NEW research has modelled the speed at which avian influenza can spread in Asia’s live bird markets. 

The findings will help researchers evaluate the impact of potential control measures to reduce H9N2 (a subtype of avian influenza) in markets.

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H9N2 is a zoonotic virus defined as low pathogenic and causes mild diseases that can lead to production losses for poultry farmers. 

Genes from H9N2 have, however, also been found in the emergence of new influenza virus variants, making it a potential pandemic threat, with its first human infection reported in Vietnam in April 2024.

Published in Nature Communications, the study found that:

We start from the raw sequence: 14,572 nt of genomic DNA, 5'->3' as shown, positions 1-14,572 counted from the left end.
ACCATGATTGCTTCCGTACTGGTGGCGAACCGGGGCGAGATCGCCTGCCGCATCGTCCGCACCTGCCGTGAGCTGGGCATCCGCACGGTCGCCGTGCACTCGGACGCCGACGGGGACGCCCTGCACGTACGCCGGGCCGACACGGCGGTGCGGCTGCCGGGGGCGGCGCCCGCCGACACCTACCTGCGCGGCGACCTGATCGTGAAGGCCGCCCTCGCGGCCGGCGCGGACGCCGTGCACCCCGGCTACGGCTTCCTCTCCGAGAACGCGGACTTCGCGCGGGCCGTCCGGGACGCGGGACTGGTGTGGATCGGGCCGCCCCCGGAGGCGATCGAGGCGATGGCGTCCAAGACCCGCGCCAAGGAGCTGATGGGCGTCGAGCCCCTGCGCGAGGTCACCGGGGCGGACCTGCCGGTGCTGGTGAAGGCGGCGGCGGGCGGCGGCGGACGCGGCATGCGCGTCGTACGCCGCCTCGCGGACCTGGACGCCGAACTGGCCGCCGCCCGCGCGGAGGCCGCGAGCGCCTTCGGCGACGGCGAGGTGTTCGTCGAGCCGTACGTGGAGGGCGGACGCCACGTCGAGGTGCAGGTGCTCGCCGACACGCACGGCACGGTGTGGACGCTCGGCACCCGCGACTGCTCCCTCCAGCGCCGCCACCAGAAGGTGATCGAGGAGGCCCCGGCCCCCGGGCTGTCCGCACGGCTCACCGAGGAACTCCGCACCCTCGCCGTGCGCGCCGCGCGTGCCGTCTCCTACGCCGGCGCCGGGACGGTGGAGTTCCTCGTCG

• More than nine in 10 chickens that enter live bird markets without having been previously exposed to the H9N2 subtype of avian influenza virus become infected, should they remain there for one day.
  • The time between a bird being infected with H9N2 and it becoming contagious can be less than five and a half hours in a live bird market.
  • One in 10 birds arrive at live bird markets already exposed to H9N2.

Dr Guillaume Fournié, Researcher at the RVC and INRAE, said: “Our research suggests that unless any practical measures designed to protect market traders and shoppers are complemented by interventions in the networks and supply chains that deliver the birds to market – they are unlikely to have enough impact. 

“To be successful a pandemic prevention strategy must also target chicken farmers and transporters in countries where the virus is endemic in order to reduce viral burden in markets.

“Our findings make a clear case for considering multipronged interventions, including vaccination strategies for all poultry destined for sale in live bird markets.”

The full paper can be accessed at: